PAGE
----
Gold Reef City's battle for business during coronavirus pandemic
One of Joburg’s biggest tourist attractions, Gold Reef City theme park, said it battled to attract customers during the Covid-19 pandemic, despite its best efforts to ensure the safety of guests.
The theme park was given the go ahead to open its doors in December, having been closed since lockdown began in March. But a few months on, the theme park said it still struggled to attract guests.
“It has been extremely difficult to attract customers,” said the theme park’s marketing manager, Feron Somiah.
“However, our strict adherence to Covid-19 regulations has been an important factor and helped make our visitors feel at ease when they are planning a visit to Gold Reef City theme park.”
The theme park has worked endlessly for months to ensure the safety of guests and has followed strict Covid-19 protocols .
Somiah said the theme park “has implemented multiple Covid-19 protocols as per government gazetted regulations that include: reduced entry capacity, temperature screening on entry, social distancing markers in all queue lines, sanitising stations and sanitising of high volume touch points throughout the theme park”
“As an additional measure, we have introduced social distancing queue controllers who roam the park to manage any queues and a security team to enforce the wearing of masks at all times. Visitors that do not comply are asked to leave the premises.”
The theme park wouldn’t disclose how much money it has lost or how many guests have visited since reopening, but said it was badly affected.
“Like so many other businesses, we have experienced a massive negative impact and this has resulted in challenging operational conditions,” Somiah said.
It’s not just Gold Reef City that has battled for business. Theme parks around the world are struggling to welcome back guests and have taken huge financial knocks.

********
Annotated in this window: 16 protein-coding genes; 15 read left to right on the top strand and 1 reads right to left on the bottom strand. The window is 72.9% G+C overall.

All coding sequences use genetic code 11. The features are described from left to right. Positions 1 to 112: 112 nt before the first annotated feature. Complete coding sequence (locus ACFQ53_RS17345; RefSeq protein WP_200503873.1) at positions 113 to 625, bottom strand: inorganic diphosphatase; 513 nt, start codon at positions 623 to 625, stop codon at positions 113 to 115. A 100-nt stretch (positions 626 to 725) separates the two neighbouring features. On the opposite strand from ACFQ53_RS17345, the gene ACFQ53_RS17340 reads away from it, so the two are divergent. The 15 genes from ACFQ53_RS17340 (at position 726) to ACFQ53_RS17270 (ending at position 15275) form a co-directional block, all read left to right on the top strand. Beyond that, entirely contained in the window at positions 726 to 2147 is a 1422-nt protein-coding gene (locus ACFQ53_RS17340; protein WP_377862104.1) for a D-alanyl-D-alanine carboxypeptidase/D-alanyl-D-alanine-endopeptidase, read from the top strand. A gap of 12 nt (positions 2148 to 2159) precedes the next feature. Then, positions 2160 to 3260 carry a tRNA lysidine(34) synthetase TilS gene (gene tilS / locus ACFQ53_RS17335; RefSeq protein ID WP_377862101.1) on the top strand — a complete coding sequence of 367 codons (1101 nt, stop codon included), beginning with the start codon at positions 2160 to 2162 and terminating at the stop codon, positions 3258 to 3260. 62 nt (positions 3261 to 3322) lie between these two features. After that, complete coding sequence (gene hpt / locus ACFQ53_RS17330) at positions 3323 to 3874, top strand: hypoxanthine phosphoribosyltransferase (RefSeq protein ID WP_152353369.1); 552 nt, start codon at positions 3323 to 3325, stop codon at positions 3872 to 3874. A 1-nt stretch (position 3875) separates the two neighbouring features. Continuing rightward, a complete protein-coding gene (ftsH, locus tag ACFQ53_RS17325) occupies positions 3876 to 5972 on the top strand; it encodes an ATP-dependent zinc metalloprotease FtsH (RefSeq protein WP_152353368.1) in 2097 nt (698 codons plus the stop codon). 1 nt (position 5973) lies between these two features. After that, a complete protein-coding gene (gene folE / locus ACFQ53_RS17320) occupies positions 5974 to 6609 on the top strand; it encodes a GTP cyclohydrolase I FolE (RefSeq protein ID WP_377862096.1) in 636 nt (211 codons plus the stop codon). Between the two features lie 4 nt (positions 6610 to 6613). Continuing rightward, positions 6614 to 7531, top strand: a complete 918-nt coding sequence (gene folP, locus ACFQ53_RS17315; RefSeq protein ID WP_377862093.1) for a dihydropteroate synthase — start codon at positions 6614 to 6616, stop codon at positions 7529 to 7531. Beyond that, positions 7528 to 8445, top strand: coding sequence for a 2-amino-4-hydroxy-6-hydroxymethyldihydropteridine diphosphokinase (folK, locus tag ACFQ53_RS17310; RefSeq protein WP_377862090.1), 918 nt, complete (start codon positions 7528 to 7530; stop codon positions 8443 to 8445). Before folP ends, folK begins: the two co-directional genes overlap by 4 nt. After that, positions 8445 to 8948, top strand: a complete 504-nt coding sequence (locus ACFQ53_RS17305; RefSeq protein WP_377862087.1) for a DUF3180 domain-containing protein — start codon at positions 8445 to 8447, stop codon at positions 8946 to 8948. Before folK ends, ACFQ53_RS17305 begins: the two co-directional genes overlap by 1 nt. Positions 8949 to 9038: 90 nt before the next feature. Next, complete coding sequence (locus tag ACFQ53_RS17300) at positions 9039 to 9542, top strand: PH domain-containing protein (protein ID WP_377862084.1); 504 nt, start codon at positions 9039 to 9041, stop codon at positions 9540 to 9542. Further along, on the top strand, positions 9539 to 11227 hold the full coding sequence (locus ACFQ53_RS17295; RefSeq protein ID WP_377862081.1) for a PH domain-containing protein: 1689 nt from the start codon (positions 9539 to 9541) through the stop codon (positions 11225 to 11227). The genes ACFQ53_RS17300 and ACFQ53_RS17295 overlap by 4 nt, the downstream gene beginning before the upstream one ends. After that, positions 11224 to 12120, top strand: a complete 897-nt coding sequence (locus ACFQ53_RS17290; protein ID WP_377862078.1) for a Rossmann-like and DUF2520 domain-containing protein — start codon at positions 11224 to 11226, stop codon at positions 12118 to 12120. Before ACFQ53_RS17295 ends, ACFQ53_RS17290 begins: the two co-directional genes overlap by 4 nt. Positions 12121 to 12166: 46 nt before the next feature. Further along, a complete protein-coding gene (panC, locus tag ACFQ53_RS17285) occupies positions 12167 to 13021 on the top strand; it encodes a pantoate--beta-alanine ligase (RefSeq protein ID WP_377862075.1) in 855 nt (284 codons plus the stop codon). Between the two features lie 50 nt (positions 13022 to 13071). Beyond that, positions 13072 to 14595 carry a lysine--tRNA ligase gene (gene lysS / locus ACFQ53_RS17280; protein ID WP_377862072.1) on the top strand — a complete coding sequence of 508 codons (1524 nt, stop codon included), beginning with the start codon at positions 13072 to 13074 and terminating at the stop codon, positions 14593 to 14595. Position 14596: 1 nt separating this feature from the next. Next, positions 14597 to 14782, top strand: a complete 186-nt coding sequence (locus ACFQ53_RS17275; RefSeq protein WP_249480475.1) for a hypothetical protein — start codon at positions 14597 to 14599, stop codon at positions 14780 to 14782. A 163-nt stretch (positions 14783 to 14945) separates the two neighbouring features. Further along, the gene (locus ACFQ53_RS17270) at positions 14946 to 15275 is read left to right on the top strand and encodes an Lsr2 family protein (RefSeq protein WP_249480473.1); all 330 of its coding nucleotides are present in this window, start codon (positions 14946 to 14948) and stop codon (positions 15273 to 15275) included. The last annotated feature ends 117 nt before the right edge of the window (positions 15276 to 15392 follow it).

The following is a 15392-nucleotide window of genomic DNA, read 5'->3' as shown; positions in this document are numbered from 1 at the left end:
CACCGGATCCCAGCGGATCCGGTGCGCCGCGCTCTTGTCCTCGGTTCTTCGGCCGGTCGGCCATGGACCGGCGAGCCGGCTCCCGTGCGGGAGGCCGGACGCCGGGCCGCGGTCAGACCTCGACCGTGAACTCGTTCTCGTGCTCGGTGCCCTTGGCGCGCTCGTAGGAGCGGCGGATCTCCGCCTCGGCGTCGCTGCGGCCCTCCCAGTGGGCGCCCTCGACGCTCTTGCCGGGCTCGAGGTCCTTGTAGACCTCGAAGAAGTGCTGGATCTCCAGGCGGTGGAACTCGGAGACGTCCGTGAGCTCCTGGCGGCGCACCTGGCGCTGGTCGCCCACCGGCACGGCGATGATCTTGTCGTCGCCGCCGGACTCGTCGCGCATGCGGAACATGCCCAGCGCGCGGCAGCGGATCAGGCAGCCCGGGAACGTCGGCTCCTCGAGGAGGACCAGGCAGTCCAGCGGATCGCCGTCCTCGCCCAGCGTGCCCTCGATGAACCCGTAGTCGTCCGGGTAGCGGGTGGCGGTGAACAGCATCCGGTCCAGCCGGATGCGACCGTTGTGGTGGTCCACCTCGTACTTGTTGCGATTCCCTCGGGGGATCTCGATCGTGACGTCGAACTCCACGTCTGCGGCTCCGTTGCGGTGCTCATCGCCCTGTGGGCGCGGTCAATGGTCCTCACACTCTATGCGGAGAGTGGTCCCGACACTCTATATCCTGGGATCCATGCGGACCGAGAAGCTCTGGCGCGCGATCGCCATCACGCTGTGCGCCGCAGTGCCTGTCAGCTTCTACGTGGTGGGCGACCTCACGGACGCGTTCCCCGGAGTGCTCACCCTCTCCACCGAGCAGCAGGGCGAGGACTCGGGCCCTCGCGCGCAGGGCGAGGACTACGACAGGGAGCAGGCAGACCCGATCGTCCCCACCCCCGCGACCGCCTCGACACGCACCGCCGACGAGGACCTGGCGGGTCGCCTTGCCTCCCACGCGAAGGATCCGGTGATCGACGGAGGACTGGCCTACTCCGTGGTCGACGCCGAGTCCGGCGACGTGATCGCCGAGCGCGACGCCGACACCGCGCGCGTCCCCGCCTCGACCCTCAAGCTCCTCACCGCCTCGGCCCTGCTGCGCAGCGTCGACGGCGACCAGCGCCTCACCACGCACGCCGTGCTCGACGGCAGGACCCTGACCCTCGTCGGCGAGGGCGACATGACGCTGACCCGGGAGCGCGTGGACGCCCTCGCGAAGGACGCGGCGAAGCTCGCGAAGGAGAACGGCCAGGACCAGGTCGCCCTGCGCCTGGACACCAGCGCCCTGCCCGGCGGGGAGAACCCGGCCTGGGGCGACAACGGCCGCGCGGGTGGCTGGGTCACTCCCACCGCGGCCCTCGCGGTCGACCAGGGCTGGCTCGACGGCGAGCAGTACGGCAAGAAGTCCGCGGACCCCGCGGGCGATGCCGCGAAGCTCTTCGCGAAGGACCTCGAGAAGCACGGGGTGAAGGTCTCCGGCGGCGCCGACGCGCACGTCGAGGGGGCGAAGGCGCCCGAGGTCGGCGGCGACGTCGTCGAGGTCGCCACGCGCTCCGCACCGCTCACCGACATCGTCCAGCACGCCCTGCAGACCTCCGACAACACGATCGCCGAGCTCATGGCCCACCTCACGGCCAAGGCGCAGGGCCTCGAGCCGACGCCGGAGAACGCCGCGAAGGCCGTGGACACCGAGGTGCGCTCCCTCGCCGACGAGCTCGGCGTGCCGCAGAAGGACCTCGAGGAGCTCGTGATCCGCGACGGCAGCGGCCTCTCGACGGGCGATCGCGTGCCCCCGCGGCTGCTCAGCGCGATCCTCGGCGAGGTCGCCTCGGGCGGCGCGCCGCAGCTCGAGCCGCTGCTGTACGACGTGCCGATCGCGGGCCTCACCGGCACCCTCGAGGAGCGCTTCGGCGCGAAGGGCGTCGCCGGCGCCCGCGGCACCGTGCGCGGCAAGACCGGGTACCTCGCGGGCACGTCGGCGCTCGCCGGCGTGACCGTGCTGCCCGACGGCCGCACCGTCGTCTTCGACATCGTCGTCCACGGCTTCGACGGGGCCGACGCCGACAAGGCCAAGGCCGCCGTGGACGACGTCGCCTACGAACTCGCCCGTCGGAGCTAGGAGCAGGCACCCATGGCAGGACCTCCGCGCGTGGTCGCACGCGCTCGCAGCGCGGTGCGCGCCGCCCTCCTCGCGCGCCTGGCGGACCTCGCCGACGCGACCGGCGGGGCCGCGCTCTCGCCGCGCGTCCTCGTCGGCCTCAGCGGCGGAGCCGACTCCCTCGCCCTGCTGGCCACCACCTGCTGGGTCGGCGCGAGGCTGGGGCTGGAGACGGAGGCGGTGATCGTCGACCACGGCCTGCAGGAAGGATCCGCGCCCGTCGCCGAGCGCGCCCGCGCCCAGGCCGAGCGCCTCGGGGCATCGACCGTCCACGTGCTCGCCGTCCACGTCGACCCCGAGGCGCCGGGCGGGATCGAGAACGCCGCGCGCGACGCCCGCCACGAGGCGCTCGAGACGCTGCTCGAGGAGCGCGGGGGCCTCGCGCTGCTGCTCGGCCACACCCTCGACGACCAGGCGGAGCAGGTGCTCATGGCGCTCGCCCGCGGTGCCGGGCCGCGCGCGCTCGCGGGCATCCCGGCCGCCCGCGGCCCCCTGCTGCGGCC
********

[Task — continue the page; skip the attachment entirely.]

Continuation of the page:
Disney World theme parks in particular have lost billions of dollars due to the closure of theme parks for lengthy times during the lockdown, while they have also had to lay off thousands of employees.
Gold Reef City said all their rides remained open. “Fortunately, no rides have had to be shut down. As is usually the case even pre-pandemic, the odd ride is temporarily closed due to maintenance,” the spokesperson said.
Despite battling financially, theme parks from around the world have been using indefinite closures as an opportunity to build new attention-grabbing attractions that might eventually boost their limping revenue.
Saudi Arabia will this year unveil the Falcon's Flight coaster, which will be the fastest, tallest, and longest free-standing coaster in the world. Dubai has this month also unveiled 460-foot Bollywood Sky Flyer, crowned as the tallest swing ride in the world.
In Beijing, a new theme park from Universal will open in May. A replica of Orlando’s beloved Incredible Hulk coaster will anchor its Transformers Metrobase-themed land, complete with its hair-raising zero-g barrel rolls.
Then there's the Dragon Slayer, a new ride putting Adventureland Resort-in Altoon, Iowa, on the map.
In Florida, the world’s theme park capital, an additional record will soon be set: Iron Gwazi, the new steel-and-wood thriller opening later this year at Busch Gardens in Tampa, will be the world’s steepest and fastest hybrid coaster, with a 200-foot drop and 76 mph speeds.
Gold Reef City, too, has a new ride for thrill seekers to enjoy.
Called the Storm Chaser, it has the highest fear factor rating in the theme park.
“We also have something new and exciting coming soon so keep your eyes posted on our social media pages,” said Somiah.